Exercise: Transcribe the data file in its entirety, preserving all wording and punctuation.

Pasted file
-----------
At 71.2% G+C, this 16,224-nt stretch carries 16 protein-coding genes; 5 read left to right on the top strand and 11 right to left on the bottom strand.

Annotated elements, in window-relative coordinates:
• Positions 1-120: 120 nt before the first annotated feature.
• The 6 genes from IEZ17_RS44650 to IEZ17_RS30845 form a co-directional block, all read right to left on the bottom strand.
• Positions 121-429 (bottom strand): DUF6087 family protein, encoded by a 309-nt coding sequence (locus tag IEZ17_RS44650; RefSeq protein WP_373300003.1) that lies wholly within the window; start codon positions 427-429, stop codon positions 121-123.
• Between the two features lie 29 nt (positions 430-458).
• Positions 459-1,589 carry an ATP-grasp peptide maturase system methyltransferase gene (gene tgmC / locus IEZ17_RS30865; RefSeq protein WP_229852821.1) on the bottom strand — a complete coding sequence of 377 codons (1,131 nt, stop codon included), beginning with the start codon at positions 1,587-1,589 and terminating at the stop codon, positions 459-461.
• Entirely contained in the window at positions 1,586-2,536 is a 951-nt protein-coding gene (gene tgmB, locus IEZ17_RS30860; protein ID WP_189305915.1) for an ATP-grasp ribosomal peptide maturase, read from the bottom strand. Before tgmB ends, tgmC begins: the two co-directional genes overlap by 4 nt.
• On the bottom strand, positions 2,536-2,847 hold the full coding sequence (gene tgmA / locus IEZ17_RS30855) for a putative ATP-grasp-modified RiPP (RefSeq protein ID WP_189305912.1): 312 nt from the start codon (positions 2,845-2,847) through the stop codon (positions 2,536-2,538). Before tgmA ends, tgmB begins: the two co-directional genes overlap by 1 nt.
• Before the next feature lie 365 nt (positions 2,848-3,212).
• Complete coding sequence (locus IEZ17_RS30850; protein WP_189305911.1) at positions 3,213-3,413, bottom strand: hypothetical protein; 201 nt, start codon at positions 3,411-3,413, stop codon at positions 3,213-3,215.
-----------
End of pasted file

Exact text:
At 71.2% G+C, this 16,224-nt stretch carries 16 protein-coding genes; 5 read left to right on the top strand and 11 right to left on the bottom strand.

Annotated elements, in window-relative coordinates:
• Positions 1-120: 120 nt before the first annotated feature.
• The 6 genes from IEZ17_RS44650 to IEZ17_RS30845 form a co-directional block, all read right to left on the bottom strand.
• Positions 121-429 (bottom strand): DUF6087 family protein, encoded by a 309-nt coding sequence (locus tag IEZ17_RS44650; RefSeq protein WP_373300003.1) that lies wholly within the window; start codon positions 427-429, stop codon positions 121-123.
• Between the two features lie 29 nt (positions 430-458).
• Positions 459-1,589 carry an ATP-grasp peptide maturase system methyltransferase gene (gene tgmC / locus IEZ17_RS30865; RefSeq protein WP_229852821.1) on the bottom strand — a complete coding sequence of 377 codons (1,131 nt, stop codon included), beginning with the start codon at positions 1,587-1,589 and terminating at the stop codon, positions 459-461.
• Entirely contained in the window at positions 1,586-2,536 is a 951-nt protein-coding gene (gene tgmB, locus IEZ17_RS30860; protein ID WP_189305915.1) for an ATP-grasp ribosomal peptide maturase, read from the bottom strand. Before tgmB ends, tgmC begins: the two co-directional genes overlap by 4 nt.
• On the bottom strand, positions 2,536-2,847 hold the full coding sequence (gene tgmA / locus IEZ17_RS30855) for a putative ATP-grasp-modified RiPP (RefSeq protein ID WP_189305912.1): 312 nt from the start codon (positions 2,845-2,847) through the stop codon (positions 2,536-2,538). Before tgmA ends, tgmB begins: the two co-directional genes overlap by 1 nt.
• Before the next feature lie 365 nt (positions 2,848-3,212).
• Complete coding sequence (locus IEZ17_RS30850; protein WP_189305911.1) at positions 3,213-3,413, bottom strand: hypothetical protein; 201 nt, start codon at positions 3,411-3,413, stop codon at positions 3,213-3,215.